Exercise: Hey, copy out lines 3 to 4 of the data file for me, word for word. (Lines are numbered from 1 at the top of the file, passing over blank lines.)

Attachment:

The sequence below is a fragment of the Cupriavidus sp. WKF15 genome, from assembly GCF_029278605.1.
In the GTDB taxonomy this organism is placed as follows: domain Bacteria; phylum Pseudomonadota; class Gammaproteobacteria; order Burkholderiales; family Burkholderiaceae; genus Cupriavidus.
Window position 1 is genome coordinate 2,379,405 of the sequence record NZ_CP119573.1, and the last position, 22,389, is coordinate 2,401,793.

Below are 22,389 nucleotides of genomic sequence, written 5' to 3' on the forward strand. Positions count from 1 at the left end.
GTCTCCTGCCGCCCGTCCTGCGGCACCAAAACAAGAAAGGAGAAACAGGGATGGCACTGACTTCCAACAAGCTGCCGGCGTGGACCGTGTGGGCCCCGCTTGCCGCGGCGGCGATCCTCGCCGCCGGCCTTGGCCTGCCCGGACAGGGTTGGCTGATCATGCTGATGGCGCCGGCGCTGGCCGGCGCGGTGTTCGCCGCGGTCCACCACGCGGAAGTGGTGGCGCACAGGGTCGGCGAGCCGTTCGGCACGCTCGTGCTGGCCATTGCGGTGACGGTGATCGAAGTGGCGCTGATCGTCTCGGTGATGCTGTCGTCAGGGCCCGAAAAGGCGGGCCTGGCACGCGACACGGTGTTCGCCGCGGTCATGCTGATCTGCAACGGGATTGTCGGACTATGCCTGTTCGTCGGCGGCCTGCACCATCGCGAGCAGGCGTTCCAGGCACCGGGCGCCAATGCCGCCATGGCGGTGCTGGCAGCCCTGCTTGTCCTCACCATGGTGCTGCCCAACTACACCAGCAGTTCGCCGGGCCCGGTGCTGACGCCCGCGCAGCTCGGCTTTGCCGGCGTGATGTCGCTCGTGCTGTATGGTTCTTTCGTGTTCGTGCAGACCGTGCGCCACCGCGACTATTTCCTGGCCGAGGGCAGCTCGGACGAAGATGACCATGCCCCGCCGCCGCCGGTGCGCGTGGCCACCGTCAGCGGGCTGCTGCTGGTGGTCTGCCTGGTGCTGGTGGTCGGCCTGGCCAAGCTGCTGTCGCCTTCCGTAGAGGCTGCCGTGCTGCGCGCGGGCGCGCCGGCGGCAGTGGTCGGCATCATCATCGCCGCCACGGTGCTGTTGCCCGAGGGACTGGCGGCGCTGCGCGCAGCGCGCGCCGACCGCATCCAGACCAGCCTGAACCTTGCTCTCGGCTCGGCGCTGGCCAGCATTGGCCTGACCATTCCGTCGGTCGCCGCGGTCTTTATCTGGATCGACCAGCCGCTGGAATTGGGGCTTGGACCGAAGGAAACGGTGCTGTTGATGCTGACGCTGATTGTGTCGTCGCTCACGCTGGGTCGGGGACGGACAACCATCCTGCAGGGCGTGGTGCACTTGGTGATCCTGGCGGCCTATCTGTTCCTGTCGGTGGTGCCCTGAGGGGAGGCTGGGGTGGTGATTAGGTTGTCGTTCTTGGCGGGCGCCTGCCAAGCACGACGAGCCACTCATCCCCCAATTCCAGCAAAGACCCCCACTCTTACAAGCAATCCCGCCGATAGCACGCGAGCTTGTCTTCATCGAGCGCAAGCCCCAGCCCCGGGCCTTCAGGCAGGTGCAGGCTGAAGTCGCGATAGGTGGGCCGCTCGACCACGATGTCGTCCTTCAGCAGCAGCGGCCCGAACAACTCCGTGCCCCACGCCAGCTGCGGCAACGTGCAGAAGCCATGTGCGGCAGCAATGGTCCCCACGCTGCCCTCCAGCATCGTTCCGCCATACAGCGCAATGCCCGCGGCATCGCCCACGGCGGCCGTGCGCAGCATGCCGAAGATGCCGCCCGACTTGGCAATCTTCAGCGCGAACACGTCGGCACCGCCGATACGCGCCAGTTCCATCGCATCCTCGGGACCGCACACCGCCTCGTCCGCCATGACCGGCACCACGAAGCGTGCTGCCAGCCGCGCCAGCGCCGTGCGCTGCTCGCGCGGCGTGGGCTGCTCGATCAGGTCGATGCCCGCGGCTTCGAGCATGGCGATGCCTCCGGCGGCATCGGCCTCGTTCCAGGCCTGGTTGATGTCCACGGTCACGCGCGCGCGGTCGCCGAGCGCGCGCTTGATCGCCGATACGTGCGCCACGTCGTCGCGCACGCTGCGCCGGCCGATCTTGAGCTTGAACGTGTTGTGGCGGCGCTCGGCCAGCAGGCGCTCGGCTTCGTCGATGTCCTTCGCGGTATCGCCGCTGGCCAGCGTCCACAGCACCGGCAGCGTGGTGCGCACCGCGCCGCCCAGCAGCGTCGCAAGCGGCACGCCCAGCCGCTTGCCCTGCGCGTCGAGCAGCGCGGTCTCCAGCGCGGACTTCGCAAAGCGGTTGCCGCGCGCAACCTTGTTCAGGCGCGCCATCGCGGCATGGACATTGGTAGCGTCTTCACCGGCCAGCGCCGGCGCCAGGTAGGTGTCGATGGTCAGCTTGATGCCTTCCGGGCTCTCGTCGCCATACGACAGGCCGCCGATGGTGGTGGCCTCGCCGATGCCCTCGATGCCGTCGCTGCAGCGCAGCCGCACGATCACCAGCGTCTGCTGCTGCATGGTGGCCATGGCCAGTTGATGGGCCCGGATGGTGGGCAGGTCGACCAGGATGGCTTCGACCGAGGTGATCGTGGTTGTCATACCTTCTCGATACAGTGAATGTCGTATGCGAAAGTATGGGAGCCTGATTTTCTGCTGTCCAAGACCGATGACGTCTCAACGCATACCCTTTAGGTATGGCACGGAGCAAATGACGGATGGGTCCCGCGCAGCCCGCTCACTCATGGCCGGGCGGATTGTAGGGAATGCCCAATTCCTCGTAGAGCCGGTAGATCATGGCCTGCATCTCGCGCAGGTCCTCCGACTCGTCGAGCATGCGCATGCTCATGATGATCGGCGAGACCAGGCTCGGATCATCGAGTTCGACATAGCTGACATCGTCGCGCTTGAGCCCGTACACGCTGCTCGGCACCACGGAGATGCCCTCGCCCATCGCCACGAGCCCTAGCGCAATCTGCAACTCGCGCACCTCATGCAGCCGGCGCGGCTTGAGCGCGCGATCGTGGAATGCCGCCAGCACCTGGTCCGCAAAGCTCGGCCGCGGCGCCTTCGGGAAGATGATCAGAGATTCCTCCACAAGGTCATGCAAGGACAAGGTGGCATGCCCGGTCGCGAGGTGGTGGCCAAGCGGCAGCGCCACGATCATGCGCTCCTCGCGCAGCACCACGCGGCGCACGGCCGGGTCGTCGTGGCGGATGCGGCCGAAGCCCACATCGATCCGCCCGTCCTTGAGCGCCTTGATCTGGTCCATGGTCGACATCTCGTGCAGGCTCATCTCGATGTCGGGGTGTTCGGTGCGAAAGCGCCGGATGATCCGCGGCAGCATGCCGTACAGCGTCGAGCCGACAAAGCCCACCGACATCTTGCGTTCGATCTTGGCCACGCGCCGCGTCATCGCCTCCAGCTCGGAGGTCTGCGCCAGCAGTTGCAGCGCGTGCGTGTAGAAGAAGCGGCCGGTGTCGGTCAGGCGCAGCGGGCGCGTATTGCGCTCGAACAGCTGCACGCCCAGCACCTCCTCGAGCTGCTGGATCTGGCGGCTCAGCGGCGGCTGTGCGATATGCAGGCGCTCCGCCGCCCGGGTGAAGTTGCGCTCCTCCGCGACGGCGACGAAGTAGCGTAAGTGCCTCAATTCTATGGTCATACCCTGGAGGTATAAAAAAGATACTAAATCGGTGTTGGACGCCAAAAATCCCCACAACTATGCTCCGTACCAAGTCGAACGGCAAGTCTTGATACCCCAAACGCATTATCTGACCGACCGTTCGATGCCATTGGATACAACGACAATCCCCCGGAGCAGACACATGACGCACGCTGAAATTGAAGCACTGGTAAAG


Window position 1 is genome coordinate 2,379,405 of the sequence record NZ_CP119573.1, and the last position, 22,389, is coordinate 2,401,793.

Below are 22,389 nucleotides of genomic sequence, written 5' to 3' on the forward strand. Positions count from 1 at the left end.